<img src="https://d5nxst8fruw4z.cloudfront.net/atrk.gif?account=iA1Pi1a8Dy00ym" style="display:none" height="1" width="1" alt="" />

# Chapter 16: The Round Earth and Columbus

Difficulty Level: At Grade Created by: CK-12

Today it is well known that the Earth is a sphere, or very close to one (its equator bulges out a bit because of the Earth's rotation). When Christopher Columbus proposed to reach India by sailing west from Spain, he too knew that the Earth was round. India was the source of precious spices and other rare goods, but reaching it by sailing east was difficult, because Africa blocked the way. On a round globe, however, it should also be possible to reach India by sailing west, and this Columbus proposed to do (he wasn't the first one to suggest this---see below).

Sometimes the claim is made that those who opposed Columbus thought the Earth was flat, but that wasn't the case at all. Even in ancient times sailors knew that the Earth was round and scientists not only suspected it was a sphere, but even estimated its size.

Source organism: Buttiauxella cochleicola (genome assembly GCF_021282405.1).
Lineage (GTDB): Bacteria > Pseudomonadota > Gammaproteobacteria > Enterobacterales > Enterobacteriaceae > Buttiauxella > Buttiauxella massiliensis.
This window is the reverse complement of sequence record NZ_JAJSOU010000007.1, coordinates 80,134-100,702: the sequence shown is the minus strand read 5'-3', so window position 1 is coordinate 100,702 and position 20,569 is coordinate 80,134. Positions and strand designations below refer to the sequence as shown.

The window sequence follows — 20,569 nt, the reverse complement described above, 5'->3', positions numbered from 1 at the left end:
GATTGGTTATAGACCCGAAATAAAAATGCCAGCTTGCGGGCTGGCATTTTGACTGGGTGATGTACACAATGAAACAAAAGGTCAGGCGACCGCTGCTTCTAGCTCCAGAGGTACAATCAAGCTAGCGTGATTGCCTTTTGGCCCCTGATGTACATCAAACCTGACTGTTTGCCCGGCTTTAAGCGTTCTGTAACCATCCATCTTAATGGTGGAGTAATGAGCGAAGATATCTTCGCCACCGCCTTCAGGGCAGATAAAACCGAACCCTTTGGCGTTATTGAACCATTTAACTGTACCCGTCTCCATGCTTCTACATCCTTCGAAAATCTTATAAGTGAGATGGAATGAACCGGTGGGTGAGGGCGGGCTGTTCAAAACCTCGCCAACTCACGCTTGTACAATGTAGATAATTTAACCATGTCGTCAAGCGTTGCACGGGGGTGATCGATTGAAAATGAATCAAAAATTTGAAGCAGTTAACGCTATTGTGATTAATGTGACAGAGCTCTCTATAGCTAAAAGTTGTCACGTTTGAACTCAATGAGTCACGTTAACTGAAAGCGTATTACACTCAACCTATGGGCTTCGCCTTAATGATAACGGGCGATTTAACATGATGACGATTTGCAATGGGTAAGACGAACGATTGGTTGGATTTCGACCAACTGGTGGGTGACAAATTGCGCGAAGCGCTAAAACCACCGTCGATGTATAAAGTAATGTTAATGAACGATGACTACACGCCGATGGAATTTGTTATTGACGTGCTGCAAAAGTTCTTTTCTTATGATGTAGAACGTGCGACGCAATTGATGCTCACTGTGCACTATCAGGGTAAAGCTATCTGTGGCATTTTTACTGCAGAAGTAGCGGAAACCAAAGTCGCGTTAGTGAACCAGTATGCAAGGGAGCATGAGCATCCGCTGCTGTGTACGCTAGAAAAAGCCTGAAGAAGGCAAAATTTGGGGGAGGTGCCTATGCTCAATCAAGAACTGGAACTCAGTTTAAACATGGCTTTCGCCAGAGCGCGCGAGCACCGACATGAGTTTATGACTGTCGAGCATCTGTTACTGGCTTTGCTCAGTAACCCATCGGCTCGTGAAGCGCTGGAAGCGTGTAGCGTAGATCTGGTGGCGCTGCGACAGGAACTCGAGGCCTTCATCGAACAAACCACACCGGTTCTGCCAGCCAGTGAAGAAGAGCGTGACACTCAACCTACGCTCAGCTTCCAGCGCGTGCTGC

A ship not visible from the shore might be visible from a tree

If you stand on the seashore and watch a ship sailing away, it will gradually disappear from view. But the reason cannot be the distance: if a hill or tower are nearby, and you climb to the top after the ship has completely disappeared, it becomes visible again. Furthermore, if on the shore you watch carefully the way the ship disappears from view, you will notice that the hull vanishes first, while the masts and sails (or the bridge and smokestack) disappear last. It is as if the ship was dropping behind a hill, which in a way is exactly the case, the “hill" being the curve of the Earth's surface.

To find out how the distance to the horizon is calculated, please see the chapter “Distance to the Horizon" in the From Stargazers to Starships FlexBook® resource on www.ck12.org.

Chapter Outline

### Chapter Summary

Show Hide Details
Description
Difficulty Level:
Authors:
Tags:
Subjects: